I started to write again in 2007 but I didn’t consider myself a serious writer. Then I went to a SCBWI Writer’s Convention in LA in the summer of 2009. It was at that convention that I truly committed to being a writer. It went from being a hobby that I did when I felt like it to being a vocation. You don’t have to be published to be a writer but you do have to write.

How can we find you?

So now that we know where you're hiding ;), let's take a moment and focus on your novel.

Tell me a little about your book.

Emilys House is a YA Fantasy/Sci-Fi book about a 14-year-old girl, Emily Adams. It’s a hero quest so when it starts out, Emily is not hero material. But she has some special abilities (that she has kept secret) and she gets the “hero’s call” and she’s off. Over the course of the book she and her two friends travel to Ireland, she goes to another dimension, and she travels through time. It has a story within-a-story as the reader learns, along with Emily, about Emily’s ancient Celtic ancestor, Saorla, who was the last High Priestess of the Order of Brighid. The book is a fast-paced adventure but interwoven in it are ideas about pre-Christian Celtic mythology, spirituality and other big-picture questions.

What do you hope readers will take from your writing?

I hope readers will have a fun ride of a read. I spend a lot of time on character creation so I hope that readers enjoy the characters – both the “good guys” and the “bad guys.” I work hard to get inside the head of the characters and I especially enjoy finding out what makes the antagonist character(s) tick. I also try to keep the action going so that readers get a page-turning story with great character development.

While my books are action packed, I interweave layers for readers who like to “peel the onion.” It’s subtle, but there. For readers who like to read books that provoke thought or spark ideas, I hope that those readers will find enjoyment in my writing as well.

How much is your protagonist like you? How different?

In most respects, Emily and I are nothing alike. Her mother died when she was seven; mine is still very much alive. She grew up in a house with an abusive aunt; my household was not abusive. Emily has special powers – I wish I had her abilities!

But Emily and I are quite a bit alike in our inner workings – our motivations in life. In Emilys House, one of Emily’s core motivations is her desire to fit in – to be accepted. And I can relate to that idea and recall vividly in my earlier years feeling like I didn’t belong and wanting so badly to fit in with the “in” crowd. I wasn’t bullied or put down or abused or anything – it was internal for me. I think, talking to lots of people over the years, that this is a common feeling for people, especially in the teen years. Most of us want to just belong – to feel like there’s a place for us.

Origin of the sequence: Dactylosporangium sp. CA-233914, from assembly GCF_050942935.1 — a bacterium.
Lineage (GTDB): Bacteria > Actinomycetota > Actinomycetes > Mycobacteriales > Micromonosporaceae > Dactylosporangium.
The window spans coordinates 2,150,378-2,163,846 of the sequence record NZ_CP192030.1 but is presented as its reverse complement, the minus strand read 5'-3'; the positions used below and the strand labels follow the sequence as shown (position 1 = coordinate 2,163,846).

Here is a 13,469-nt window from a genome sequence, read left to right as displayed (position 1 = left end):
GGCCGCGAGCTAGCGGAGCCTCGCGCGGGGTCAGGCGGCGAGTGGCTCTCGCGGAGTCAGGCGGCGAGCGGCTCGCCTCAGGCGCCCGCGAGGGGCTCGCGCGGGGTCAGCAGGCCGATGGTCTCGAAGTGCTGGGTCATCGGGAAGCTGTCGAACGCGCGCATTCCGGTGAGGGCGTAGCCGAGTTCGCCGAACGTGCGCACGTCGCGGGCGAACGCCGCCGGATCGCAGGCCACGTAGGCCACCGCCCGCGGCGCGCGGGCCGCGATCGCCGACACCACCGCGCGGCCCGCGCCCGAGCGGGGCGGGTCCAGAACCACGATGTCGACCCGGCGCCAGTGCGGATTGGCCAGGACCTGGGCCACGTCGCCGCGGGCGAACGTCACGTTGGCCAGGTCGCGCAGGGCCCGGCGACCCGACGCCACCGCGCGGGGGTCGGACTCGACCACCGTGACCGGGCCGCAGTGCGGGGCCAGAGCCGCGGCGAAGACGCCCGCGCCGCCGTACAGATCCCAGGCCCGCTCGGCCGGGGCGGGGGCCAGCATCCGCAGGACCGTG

Emily’s special powers are amazing but when the story starts anyway, she’d gladly give up her special abilities in exchange for the feelings of belonging and acceptance.

What kind of research did you do for this type of story?

I did SO MUCH research for Emilys House! First, I knew nothing about pre-Christian Celtic Ireland or Celtic lore/mythology. I read many books about Ireland, about the Celts and Celtic beliefs/spirituality.

But the story also includes some science, particularly particle physics. I love learning about science but I’m NOT a scientist. I read a book by Don Lincoln about the Large Hadron Collider at CERN and I contacted him and he wrote back. We talked and he put me into contact with a physicist at the University of Arizona (in my hometown). I had a meeting with that physicist too. I read at least four books on physics and I’d like to say I understand it but I still don’t totally get it! But many of those ideas and things I learned became part of the “soup” and made it into Emilys House.

But the absolute BEST PART of the research was going to Ireland. I won the trip (you can read about that here, http://bit.ly/yhSu5y). Isn’t that cool?! I had wanted to go to Ireland for over a year to do research but I couldn’t afford the trip. I won the trip and got to go in September, 2010 and was able to visit all of the places mentioned in Emilys House. When I got back from Ireland I re-wrote a large portion of the book and added some things directly inspired by my trip (like the traipsing across the Irish countryside on foot and encountering sheep poop in copious quantities!).

I really enjoy doing research for my books. I’m interested in just about everything and read constantly, fiction and non-fiction. So you just never know what will inspire a story or what you can use somewhere.